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Conditions

Creating Your Life Story: Cancer Doesn’t Define Your Story

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Create your own story through cancer

 

If you have done research about breast cancer survivors online, you may have come across many people who have survived cancer and now focus on helping others.

One such person is Kris Carr. Kris was diagnosed with breast cancer in 2003. Her breast cancer is an incurable stage IV cancer and while she still has cancer, she has found a way to share her journey and share tips and nutrition information through her online platform: kriscarr.com.

“I’ve been living with cancer for over a decade, and it has taught me so much about taking care of myself and living my life to the fullest,” writes Kris on her website. “Though I can’t be cured, I can still be healthy — I can still feel better, love harder and have a more joyful life.”

 

Finding or Amplifying Your Purpose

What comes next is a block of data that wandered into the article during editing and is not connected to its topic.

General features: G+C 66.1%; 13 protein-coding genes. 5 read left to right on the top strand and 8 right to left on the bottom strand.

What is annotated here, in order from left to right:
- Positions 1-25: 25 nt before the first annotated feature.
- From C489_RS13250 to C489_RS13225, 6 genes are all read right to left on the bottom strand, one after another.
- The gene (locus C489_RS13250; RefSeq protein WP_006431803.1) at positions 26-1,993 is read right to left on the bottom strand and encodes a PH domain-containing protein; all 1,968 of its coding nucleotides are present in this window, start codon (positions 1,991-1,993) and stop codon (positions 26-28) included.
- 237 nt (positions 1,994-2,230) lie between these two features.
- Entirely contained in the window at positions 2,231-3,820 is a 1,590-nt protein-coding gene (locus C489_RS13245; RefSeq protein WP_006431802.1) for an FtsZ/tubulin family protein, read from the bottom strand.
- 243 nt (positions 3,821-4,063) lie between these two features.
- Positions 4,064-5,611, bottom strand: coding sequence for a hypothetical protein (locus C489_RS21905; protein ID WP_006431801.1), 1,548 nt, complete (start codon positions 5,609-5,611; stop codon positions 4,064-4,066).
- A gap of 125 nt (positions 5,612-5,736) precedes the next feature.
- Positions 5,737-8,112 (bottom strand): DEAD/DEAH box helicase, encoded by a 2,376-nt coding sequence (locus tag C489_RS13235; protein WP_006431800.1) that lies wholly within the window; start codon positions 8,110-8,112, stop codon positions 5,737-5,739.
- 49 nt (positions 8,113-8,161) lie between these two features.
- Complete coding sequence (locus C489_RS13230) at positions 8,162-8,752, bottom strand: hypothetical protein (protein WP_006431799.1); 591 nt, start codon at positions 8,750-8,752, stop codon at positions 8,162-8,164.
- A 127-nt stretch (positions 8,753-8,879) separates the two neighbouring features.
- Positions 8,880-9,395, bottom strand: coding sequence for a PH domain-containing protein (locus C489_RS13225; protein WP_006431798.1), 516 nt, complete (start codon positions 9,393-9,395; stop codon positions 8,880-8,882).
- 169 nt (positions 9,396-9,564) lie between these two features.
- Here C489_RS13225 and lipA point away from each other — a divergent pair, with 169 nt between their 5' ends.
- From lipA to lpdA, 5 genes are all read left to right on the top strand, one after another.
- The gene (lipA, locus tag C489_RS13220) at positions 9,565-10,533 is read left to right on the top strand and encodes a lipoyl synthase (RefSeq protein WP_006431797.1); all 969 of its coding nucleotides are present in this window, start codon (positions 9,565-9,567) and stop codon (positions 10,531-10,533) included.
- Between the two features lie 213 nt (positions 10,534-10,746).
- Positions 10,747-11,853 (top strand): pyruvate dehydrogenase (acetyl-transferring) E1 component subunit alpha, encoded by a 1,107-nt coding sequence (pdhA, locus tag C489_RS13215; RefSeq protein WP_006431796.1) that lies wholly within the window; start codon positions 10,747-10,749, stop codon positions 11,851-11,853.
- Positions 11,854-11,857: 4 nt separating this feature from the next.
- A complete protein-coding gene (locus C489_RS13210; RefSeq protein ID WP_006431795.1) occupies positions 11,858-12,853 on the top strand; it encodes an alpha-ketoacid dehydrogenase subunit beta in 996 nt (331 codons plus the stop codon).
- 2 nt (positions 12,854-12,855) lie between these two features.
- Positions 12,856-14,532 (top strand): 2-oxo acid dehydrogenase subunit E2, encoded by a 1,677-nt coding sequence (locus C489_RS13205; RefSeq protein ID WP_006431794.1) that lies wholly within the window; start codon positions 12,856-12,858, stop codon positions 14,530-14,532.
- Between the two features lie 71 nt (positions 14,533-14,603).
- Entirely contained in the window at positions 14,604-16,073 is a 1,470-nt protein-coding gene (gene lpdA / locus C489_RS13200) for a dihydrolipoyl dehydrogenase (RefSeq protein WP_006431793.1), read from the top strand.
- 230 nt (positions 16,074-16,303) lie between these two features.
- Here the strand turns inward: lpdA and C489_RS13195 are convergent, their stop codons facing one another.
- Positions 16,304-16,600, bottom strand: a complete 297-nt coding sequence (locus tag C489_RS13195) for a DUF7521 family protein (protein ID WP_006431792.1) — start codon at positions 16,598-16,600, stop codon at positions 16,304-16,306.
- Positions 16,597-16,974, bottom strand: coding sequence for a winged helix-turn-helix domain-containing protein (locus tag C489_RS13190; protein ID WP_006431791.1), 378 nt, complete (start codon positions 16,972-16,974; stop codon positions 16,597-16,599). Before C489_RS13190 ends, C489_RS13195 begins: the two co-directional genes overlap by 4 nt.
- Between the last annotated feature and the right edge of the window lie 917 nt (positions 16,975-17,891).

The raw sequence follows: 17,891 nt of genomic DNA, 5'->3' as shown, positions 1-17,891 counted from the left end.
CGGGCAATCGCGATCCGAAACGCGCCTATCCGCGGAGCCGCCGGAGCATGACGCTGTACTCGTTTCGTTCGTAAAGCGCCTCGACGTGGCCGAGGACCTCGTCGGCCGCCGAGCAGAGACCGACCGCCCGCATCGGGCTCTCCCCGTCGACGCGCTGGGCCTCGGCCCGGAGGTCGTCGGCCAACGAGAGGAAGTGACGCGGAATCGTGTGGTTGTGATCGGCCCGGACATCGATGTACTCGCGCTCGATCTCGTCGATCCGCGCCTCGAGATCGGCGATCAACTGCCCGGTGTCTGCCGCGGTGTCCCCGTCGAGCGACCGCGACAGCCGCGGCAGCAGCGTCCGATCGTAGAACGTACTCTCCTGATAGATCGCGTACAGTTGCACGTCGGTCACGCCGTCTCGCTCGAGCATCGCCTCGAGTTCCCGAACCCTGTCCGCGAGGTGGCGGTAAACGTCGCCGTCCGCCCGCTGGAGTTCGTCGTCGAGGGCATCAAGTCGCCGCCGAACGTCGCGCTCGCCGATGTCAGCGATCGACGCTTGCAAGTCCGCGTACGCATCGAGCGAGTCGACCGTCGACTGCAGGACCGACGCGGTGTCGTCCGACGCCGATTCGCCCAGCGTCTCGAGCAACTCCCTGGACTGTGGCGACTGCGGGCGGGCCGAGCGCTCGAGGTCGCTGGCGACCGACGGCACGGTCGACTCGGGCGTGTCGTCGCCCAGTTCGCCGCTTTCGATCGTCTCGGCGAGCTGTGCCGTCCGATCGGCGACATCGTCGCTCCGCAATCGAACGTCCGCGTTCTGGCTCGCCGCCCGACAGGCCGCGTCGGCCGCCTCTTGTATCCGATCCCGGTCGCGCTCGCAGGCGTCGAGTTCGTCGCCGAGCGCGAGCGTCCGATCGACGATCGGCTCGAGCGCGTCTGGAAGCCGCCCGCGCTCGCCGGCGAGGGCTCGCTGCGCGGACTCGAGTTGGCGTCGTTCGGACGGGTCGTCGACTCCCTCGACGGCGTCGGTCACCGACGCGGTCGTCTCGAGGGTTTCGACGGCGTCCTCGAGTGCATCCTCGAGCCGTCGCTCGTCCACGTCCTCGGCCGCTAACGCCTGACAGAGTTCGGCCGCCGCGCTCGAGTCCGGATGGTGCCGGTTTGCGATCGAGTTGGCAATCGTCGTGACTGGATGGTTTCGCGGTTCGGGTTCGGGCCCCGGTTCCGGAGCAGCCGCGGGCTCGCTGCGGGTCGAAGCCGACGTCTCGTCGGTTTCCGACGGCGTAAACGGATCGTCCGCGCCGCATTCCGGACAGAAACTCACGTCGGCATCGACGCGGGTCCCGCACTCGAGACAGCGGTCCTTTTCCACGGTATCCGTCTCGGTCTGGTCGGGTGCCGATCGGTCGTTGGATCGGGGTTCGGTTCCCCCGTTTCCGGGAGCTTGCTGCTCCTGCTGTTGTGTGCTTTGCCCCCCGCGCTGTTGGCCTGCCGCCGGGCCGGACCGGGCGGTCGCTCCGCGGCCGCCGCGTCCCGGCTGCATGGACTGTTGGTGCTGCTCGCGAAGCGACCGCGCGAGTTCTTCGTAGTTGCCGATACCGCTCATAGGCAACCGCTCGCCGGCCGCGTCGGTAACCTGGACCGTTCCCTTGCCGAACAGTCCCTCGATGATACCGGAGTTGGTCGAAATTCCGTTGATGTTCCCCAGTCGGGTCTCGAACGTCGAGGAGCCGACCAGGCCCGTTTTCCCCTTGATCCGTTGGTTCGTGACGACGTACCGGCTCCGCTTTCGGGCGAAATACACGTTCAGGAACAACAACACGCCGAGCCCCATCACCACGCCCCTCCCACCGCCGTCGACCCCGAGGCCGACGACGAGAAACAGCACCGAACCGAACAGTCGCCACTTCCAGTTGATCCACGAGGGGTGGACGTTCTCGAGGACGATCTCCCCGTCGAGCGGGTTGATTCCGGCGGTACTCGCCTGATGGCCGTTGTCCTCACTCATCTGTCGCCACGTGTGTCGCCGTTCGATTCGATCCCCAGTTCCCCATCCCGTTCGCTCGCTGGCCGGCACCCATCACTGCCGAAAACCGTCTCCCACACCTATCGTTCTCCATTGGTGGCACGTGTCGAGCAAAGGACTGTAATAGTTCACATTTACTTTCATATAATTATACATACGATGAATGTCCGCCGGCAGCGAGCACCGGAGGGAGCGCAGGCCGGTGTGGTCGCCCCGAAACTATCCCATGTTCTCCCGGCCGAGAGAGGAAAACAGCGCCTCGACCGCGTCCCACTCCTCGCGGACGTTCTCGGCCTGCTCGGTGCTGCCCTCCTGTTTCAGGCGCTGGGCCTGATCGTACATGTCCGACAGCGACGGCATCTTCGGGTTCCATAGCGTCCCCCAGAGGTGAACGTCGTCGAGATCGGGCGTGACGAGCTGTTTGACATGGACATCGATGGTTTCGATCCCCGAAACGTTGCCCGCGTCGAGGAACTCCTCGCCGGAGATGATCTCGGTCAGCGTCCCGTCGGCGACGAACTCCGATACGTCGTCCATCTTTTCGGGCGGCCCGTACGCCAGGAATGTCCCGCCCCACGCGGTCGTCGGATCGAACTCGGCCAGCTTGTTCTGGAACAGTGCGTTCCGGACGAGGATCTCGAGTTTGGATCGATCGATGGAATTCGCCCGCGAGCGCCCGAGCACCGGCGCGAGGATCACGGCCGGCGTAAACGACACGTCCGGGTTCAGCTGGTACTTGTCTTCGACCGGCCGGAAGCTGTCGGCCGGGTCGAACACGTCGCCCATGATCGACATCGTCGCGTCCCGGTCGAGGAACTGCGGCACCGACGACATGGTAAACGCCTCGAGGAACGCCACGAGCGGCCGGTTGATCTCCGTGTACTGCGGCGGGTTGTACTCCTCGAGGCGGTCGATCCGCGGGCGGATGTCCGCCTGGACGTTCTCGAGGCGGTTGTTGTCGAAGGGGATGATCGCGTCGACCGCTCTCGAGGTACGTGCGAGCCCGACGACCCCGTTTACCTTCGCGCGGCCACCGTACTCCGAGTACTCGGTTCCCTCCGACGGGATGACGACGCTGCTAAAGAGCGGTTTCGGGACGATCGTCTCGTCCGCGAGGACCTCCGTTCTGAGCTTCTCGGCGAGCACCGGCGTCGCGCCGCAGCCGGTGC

Cancer has a way of stopping us in our tracks. It makes our world stop as we tackle understanding, coping, and treating our particular cancer.

During these moments, it can be easy to fall into self-pity and self-doubt. By focusing on the bigger picture – your life journey – you can focus your energy on being or becoming who you want to be for the rest of your life.

If you have already found your passion in life, this may be a time you think about how to amplify that passion. It may be as simple as talking or writing letters to your kids, your spouse, or your friends.

If you know what your passion is, but you haven’t acted on it yet, now could be a great time to put those wheels in motion.

No matter where you are in life when cancer hits, you have time to consider what you want the rest of your life to be about. And, you can take steps now to secure your legacy.

 

Ways to Get Started

But, how do I start? When you start to think about your life – your journey – there are many ways you can think about where you have been and where you want to go. Here are some suggestions:

  • Start a journal. Write about who you were, who you are now, and who you hope to be.
  • Write down your personal characteristics – what do you value about yourself.
  • Talk to your family or friends about how they see you. Getting their perspectives can help you shape your understanding of yourself.
  • Look back through photo albums. What do you notice about yourself? What do you notice about those around you?
  • Consider any big projects you hoped you would complete. How can you work on them now and how can you push them forward?

Remember, cancer does not define who you are. It is just a part of your story now. You are the driver of your story, so you can take action to define that story.